Public Procurement and the Social Entrepreneur

Project reference number: GSBS-S2018-013-Aitken

In 2011, the then finance secretary, John Swinney outlined an important element of public policy:

"The Scottish Government is determined to help third sector bodies become more competitive, win contracts across public sector markets and become more sustainable and successful.” (

In an attempt to implement this, policy funding has been made available through initiatives such as the ‘Building a Sustainable Social Enterprise Sector in Scotland - Action Plan 2017-2020’. The objectives of this action plan are to support social entrepreneurs in all aspects of tendering for publically funded contracts, to assist social entrepreneurs become ‘tender ready’ for public procurement and to develop their sustainability and market potential. Several government funded organisations have emerged to support this intent (e.g. ‘The Supplier Development Programme’ and ‘The Partnership for Procurement’).

Despite Scottish Government policy and related investment, Lindsay et al (2014) are amongst those who have have identified potential risks associated with social entrepreneurs delivering public services in Scotland, and note the difficulty that third sector organisations can have in meeting the procurement requirements of public funders. There is also significant, although at this stage largely anecdotal, evidence provided by social entrepreneurs illustrating these difficulties. This apparent gap between procurement policy and practice not only deserves further research but also represents a potential failure to capitalise on Scotland’s national resources.


The aims of the project are to:

  • Explore the characteristics of Scottish Public Sector Procurement in the context of third sector, social entrepreneurial service providers.
  • Examine, through case study research, any barriers to social entrepreneurs delivering public services.
  • Evaluate interventions to promote acceptance of third sector organisations.
  • Generate new evidence based insights and recommendation for closing any related gaps.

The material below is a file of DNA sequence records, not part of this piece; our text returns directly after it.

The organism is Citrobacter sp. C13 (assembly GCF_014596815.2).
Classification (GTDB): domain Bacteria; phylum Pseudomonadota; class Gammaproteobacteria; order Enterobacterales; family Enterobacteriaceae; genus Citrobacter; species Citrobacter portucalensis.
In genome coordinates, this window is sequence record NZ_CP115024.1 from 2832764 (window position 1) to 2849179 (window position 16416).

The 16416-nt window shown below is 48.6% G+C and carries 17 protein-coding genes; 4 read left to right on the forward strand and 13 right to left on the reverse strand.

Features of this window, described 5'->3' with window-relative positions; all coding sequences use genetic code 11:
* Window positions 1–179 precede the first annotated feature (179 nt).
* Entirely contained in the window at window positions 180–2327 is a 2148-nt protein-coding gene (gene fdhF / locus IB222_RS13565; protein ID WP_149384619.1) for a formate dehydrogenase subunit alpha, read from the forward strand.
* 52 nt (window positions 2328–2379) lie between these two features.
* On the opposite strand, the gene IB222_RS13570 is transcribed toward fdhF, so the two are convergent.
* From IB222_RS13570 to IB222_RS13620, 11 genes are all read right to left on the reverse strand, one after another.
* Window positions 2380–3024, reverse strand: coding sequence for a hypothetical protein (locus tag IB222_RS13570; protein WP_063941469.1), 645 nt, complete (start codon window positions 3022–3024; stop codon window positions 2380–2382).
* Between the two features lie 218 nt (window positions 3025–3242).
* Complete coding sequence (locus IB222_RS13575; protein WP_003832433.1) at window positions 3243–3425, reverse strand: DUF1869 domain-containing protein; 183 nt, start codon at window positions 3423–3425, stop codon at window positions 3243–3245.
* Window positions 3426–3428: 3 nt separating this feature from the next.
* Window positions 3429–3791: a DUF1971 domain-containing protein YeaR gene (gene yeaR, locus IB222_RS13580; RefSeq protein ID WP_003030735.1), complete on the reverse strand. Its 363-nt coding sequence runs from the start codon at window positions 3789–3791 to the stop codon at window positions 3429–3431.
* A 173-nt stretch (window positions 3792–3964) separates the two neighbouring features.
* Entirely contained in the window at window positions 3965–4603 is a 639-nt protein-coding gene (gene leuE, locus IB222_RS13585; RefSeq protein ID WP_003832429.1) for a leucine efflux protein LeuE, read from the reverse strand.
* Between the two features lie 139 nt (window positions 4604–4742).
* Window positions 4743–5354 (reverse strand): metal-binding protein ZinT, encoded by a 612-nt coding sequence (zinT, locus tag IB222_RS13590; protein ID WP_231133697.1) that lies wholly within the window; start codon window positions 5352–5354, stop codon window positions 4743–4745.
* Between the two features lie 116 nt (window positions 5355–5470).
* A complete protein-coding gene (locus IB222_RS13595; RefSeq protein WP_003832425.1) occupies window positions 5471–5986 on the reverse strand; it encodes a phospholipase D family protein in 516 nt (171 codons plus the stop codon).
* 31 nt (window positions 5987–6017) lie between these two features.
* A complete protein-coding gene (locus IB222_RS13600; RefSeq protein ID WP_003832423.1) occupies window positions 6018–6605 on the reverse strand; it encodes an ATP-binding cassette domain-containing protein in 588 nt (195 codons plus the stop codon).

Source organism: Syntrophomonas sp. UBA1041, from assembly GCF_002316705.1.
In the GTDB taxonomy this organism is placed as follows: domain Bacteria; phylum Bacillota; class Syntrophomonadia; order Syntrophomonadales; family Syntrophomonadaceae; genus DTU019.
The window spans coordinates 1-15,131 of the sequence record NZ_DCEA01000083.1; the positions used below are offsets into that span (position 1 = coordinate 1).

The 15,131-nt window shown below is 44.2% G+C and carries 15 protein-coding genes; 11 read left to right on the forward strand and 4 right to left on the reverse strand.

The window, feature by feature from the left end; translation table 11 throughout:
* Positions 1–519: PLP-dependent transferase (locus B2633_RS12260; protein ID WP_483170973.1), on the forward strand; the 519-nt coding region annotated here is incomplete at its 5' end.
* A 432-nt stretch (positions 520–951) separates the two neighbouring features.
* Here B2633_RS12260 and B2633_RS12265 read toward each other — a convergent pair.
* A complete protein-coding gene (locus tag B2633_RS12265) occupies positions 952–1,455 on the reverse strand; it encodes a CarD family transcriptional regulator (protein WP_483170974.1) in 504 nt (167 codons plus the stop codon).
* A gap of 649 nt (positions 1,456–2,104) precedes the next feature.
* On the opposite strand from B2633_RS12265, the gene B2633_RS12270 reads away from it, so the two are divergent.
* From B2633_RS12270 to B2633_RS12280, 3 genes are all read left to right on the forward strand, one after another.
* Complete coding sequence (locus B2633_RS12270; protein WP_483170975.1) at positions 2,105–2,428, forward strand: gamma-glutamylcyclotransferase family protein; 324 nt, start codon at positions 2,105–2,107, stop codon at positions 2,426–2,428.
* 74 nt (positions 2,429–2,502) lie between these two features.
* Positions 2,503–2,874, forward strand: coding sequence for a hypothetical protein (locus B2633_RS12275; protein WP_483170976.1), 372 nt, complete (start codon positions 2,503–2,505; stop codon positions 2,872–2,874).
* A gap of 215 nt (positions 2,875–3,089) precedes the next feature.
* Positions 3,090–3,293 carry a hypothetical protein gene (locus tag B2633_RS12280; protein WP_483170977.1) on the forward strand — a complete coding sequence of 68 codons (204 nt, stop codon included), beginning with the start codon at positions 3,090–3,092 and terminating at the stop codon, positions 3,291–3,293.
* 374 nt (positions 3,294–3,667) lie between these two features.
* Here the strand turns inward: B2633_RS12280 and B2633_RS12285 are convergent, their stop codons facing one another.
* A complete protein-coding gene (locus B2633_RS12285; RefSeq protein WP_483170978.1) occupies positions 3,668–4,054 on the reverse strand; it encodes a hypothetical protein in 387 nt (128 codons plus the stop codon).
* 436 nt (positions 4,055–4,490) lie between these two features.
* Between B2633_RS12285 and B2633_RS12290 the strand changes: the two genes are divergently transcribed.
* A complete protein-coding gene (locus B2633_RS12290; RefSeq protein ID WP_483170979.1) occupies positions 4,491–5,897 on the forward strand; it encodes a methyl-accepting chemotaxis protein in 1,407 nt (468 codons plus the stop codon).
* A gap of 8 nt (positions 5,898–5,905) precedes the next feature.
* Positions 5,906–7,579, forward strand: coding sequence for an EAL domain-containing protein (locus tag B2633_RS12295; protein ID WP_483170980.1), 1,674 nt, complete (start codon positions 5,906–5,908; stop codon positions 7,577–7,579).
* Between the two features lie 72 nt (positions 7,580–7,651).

Example references

  1. Edler, J. and Yeow, J., 2016. Connecting demand and supply: The role of intermediation in public procurement of innovation. Research Policy, 45(2), pp.414-426.
  2. Lindsay, C., Osborne, S.P. and Bond, S.U.E., 2014. The ‘new public governance’ and employability services in an era of crisis: Challenges for third sector organizations in Scotland. Public Administration, 92(1), pp.192-207.
  3. Macfarlane, R. and Cook, M., 2008. The Scottish Government: Community Benefits in Public Procurement: a Report Demonstrating the Methodology for Including Targeted Recruitment and Training Clauses in Public Sector Contracts. Scottish Government.
  4. Nicholas, C. and Fruhmann, M., 2014. Small and Medium-Sized Enterprises Policies in Public Procurement: Time for a Rethink? 1. Journal of Public Procurement, 14(3), p.328.
  5. Tammi, T., Saastamoinen, J. and Reijonen, H., 2014. Market Orientation and SMEs' Activity in Public Sector Procurement Participation. Journal of Public Procurement, 14(3), p.304.
  6. Scottish Government 2008. Enterprising Third Sector Action Plan 2008-2011. Edinburgh: Scottish Government, Available from: (accessed 13 Jan 2018)
  7. Uyarra, E., Edler, J., Garcia-Estevez, J., Georghiou, L. and Yeow, J., 2014. Barriers to innovation through public procurement: A supplier perspective. Technovation, 34(10), pp.631-645

Application deadline

The application deadline for October 2018 start is 1st of July 2018.

Research supervisors

Candidates are encouraged to contact the following researchers for further details:

Mode of study

This project is available as a:

  • PhD: 3 years full-time 
  • 1 + 3 route to PhD: Undertaking MRes 1 year full-time + PhD as above


Applicants will normally hold a UK honours degree 2:1 (or equivalent); or a Masters degree in a subject relevant to the research project. Equivalent professional qualifications and any appropriate research experience may be considered. A minimum English language level of IELTS score of 6.5 (or equivalent) with no element below 6.0 is required. Some research disciplines may require higher levels.

Specific requirements of the project

The successful applicant will be able to demonstrate understanding of software development but have some understanding of and a particular interest in adapting ideas and models from other types of system e.g. natural, ecological, physical.